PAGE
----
Work-Family News Roundup, October 2014

Did you know that October is National Work and Family Month? What better time for another roundup of my favorite work-family-related news and analysis from the past two months.

MSNBC and NPR this sumer, Fox News this fall. Fatherhood must be bipartisan
MSNBC and NPR this summer, Fox News this fall. Fatherhood must be bipartisan

First, here’s a quick recap of what I’ve been up to lately:

And now, on to the best of the rest:

The Economic Case for Paternity Leave by Gwynn Guilford in Quartz

This comprehensive examination of the positive ripple effects of paternity leave focuses on the benefits for working women. It makes the argument that, if men are enabled to take paternity leave, it doesn’t have to fall to the mom to downshift or opt-out as often- “As long as mothers are the only parents taking leave, longer stints at home actually worsens job discrimination against them and makes them less likely to pursue a career.” Guilford uses examples from Japan and Sweden to show benefits in workforce participation, particularly in aging societies. She concludes that paternity leave is good for women and the economy.

I agree on all counts, but think she misses a key point- paternity leave is good for kids and fathers, as it enables the development of parenting skills, stronger bonds with children, and an increased likelihood of more paternal involvement throughout children’s lives. And that’s reason enough to support paternity leave.

Dad Bloggers Satirized in “The Onion”

You know you’ve hit the mainstream when The Onion (only the greatest satirical website ever!) pokes fun at you.


CEO Dads Open Up About Balancing Fatherhood and Work by Laura Stampler at

Consistent with my articles about CEOs Max Schireson and Mohamed El-Erian, major media seems to have picked up on the fact that work-family balance is a challenge even for men, and even for those at the highest levels of corporate hierarchies. In this piece, Stampler interviews 7 C-Suite working dads about their challenges. They all discuss how time with family is important and how they try to carve out sufficient family time, including daddy-daughter breakfast. I guess it’s a start, but all but one of these men had an at-home spouse, and their notions of fatherhood struck me as limited- focused more on special events and weekends than on day-to-day involvement.

My favorite part of this article is the section about EY CEO Mark Weinberger who, as I reported earlier this year, discussed at the White House Summit on Working Families, how he set a public signal by role-modeling how a male executive can, at times, prioritize family over work. As I once wrote:

Change is more likely to happen when the new generation of men in positions of corporate leadership see work-family not as a theoretical issue or one that only effects women but rather as something they see as a real challenge in their own lives.

An Unlikely Father of Five: Comedian Jim Gaffigan by Aaron Schill in the Deseret News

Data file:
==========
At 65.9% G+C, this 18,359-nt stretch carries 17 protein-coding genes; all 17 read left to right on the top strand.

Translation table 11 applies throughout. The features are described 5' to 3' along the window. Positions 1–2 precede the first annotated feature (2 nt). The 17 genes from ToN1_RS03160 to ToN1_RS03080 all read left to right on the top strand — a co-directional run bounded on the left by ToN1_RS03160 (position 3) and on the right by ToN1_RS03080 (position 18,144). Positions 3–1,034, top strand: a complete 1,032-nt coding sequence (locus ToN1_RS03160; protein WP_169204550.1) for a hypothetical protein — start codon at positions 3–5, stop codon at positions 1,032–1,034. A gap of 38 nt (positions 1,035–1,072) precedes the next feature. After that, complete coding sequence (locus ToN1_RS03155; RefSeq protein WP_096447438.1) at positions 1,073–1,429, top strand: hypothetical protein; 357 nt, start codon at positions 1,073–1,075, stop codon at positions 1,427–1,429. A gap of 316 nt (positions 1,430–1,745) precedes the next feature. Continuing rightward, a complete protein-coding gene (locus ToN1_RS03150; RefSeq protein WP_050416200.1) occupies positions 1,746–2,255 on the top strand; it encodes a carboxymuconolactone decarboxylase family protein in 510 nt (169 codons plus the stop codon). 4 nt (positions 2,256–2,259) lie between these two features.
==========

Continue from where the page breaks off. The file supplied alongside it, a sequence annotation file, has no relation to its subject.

Comedian Jim Gaffigan describes his former self as an ambitious narcissist, but says that becoming a dad has changed his outlook on life. “If a baby’s crying, you can’t really dismiss it as, ‘Well, I’m in the middle of working on this joke on “Law and Order.” ’ You have to put your priorities in perspective.” Gaffigan wrote a funny memoir of his fatherhood experience (he’s a father of 5, ages 2-10) entitled “Dad is Fat” and is developing a sitcom loosely based on his family’s experience and his struggle to balance his career as a comedian and fatherhood. Let’s hope he give working dads’ challenges a funny but respectful treatment, just like his fellow comic, Louis C.K.

Louis C.K. on Dads Being Full Co-Parents and Not Settling for Being “Mom’s Assistant”


Right on! I couldn’t have said it better.

The Great Divide: What the Overworked and Underemployed Have in Common by Robin Hardman

Work-life expert Robin Hardman wrote this eloquent piece about how work-family challenges are acute for both those in high-pressure, extreme-long-hour professions and among those whose hourly schedules are inconsistent and often insufficient to support their families. On the high end, professionals struggle for the flexibility to achieve some sort of balance while maintaining well-paying careers. This blog tends to focus on these concerns. However, work-life issues often fall more heavily on those at the other end of the economic spectrum. Hardman writes, “employees must be ready, sometimes forty hours a week, sometimes 24/7, to drop everything and show up for their minimum wage job. They have to have child care available; they can make no permanent social or vacation plans; they cannot take a class. Generally, all this readiness leads to far less than full-time work and yet by definition also makes it impossible to take a second job.”

So, while most of us have problems, we should recognize that there’s a whole sector of our society who deal with more difficult situations. Hardman reflects on a conference she attended that discussed possible policy solutions. Her article is worth a read.

Do you have any news items to share? Please send them along! In the meantime, let’s discuss in the comments section.

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